Shingle is a corruption of German shindle (shindel) meaning a shingle or roofing slate.
The home of the soul is the Open Road.
- DH Lawrence
Bruv
Posts: 12181
Joined: Sat Aug 18, 2007 3:05 pm

Shingles

Post by Bruv »

LarsMac;1460648 wrote: According to: century-dictionary.com

Shingle is a corruption of German shindle (shindel) meaning a shingle or roofing slate.


Or from Latin the basis of many European languages....

Middle English schingel, alteration of Old English scindel, from Medieval Latin scindula, alteration of Latin scandula

First Known Use: 13th century

But thats not helping you, other than taking your mind off your problem.
I thought I knew more than this until I opened my mouth
User avatar
LarsMac
Posts: 13700
Joined: Fri Nov 27, 2009 9:11 pm
Location: on the open road
Contact:

Shingles

Post by LarsMac »

Bruv;1460658 wrote: Or from Latin the basis of many European languages....

Middle English schingel, alteration of Old English scindel, from Medieval Latin scindula, alteration of Latin scandula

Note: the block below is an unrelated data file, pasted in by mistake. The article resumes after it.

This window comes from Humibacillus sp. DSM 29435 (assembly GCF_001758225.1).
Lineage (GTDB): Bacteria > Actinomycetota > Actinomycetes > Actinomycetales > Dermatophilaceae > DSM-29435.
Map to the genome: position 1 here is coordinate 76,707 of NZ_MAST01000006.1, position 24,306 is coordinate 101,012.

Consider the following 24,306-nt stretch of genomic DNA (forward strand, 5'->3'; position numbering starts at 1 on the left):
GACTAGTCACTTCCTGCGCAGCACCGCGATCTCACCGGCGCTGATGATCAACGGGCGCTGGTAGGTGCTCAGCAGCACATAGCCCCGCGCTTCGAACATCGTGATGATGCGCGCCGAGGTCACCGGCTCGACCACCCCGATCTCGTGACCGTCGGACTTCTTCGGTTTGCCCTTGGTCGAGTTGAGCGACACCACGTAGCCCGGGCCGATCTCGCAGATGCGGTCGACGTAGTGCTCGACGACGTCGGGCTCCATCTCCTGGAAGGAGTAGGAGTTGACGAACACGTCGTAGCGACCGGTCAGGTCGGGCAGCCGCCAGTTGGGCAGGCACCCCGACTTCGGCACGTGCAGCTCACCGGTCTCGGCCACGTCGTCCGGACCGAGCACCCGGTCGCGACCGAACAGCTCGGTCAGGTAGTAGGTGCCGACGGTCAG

First Known Use: 13th century

But thats not helping you, other than taking your mind off your problem.


THAT certainly has its merits.
The home of the soul is the Open Road.
- DH Lawrence
User avatar
Lady J
Posts: 1085
Joined: Sun Aug 14, 2011 6:08 pm

Shingles

Post by Lady J »

Lars....feeling any better? I hope so!

Lady J
User avatar
LarsMac
Posts: 13700
Joined: Fri Nov 27, 2009 9:11 pm
Location: on the open road
Contact:

Shingles

Post by LarsMac »

Lady J;1460675 wrote: Lars....feeling any better? I hope so!

Lady J


Well I have felt better, but I am getting along. Thankfully, we are well-stocked with Ibuprofen.

Thanks for asking.

The thing seems to be focused on my neck and head, and most of the blister thingies are under my beard and hairline, so I can appear in public without frightening the women and children. It takes a bit of will-power to NOT scratch them, at times. And the pain is similar to that of a third degree burn.



I was fortunate, it seems, that I went to the clinic when I did. The doc gave me a script for an anti-viral that specifically targets the zoster virus. and I started it even before the blisters really got going. Hopefully that will help keep it contained.

One of my sister-in-laws has been dealing with shingles for some months, now. She is finally getting over it. Hers was around her middle, and quite painful. She did not see a Doctor until well into the symptoms, and she had been quite miserable a few weeks. She says she may never be able to wear a two-piece swim suit again, because of the scarring. I hope that I can avoid anything like that.